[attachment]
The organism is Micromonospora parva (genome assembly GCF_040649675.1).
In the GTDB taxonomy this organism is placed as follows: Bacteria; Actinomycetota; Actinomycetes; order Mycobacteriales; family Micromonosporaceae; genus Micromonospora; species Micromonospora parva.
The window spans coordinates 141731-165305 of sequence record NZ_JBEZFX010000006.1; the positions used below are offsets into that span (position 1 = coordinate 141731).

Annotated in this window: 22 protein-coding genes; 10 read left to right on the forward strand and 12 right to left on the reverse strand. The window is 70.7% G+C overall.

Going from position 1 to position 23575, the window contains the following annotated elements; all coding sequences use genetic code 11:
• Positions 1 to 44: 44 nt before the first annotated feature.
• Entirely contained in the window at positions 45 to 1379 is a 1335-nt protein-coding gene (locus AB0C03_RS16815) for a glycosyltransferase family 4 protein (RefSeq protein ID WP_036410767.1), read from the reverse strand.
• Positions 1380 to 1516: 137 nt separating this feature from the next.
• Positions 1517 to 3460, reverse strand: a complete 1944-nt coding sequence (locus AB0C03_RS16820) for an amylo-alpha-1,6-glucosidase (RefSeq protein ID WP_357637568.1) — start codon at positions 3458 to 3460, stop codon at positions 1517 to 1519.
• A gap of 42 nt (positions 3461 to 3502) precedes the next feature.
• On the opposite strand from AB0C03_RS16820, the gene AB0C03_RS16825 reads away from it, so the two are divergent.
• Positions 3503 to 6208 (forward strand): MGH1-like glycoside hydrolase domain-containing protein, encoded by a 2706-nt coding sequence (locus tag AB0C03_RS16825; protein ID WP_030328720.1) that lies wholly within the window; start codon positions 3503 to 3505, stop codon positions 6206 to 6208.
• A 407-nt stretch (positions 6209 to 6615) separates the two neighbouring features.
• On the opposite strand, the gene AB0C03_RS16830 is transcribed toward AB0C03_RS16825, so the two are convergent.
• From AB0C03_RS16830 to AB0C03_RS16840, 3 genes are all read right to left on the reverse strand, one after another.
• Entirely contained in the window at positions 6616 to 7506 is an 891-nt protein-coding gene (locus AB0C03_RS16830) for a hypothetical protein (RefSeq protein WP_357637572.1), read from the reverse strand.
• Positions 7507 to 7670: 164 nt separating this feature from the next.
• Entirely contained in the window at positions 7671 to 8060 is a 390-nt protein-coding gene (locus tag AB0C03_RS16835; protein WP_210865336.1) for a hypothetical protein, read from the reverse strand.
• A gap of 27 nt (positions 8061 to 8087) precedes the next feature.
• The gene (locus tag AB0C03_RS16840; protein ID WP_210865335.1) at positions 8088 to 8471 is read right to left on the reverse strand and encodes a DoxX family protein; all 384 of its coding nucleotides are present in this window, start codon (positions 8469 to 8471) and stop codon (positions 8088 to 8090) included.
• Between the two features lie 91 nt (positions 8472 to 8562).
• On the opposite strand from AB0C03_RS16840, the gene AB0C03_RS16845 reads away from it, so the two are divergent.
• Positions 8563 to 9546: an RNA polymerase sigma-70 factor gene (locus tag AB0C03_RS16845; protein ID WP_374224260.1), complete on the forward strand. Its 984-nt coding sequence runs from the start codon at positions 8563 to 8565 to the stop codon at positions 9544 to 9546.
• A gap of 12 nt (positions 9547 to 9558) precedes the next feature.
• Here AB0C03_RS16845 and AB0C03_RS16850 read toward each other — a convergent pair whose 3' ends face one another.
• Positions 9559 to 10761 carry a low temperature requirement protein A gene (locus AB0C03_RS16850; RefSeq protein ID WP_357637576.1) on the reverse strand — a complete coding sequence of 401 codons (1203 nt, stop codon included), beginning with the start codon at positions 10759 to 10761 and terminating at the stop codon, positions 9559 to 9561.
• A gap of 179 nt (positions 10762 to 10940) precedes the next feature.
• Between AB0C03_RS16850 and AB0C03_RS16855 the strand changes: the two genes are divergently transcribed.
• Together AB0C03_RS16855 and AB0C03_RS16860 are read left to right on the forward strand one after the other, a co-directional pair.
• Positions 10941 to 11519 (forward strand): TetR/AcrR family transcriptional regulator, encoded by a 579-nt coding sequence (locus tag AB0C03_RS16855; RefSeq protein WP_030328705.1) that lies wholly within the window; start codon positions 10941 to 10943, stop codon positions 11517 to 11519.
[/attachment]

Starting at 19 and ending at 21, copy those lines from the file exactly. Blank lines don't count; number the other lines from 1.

• A gap of 27 nt (positions 8061 to 8087) precedes the next feature.
• The gene (locus tag AB0C03_RS16840; protein ID WP_210865335.1) at positions 8088 to 8471 is read right to left on the reverse strand and encodes a DoxX family protein; all 384 of its coding nucleotides are present in this window, start codon (positions 8469 to 8471) and stop codon (positions 8088 to 8090) included.
• Between the two features lie 91 nt (positions 8472 to 8562).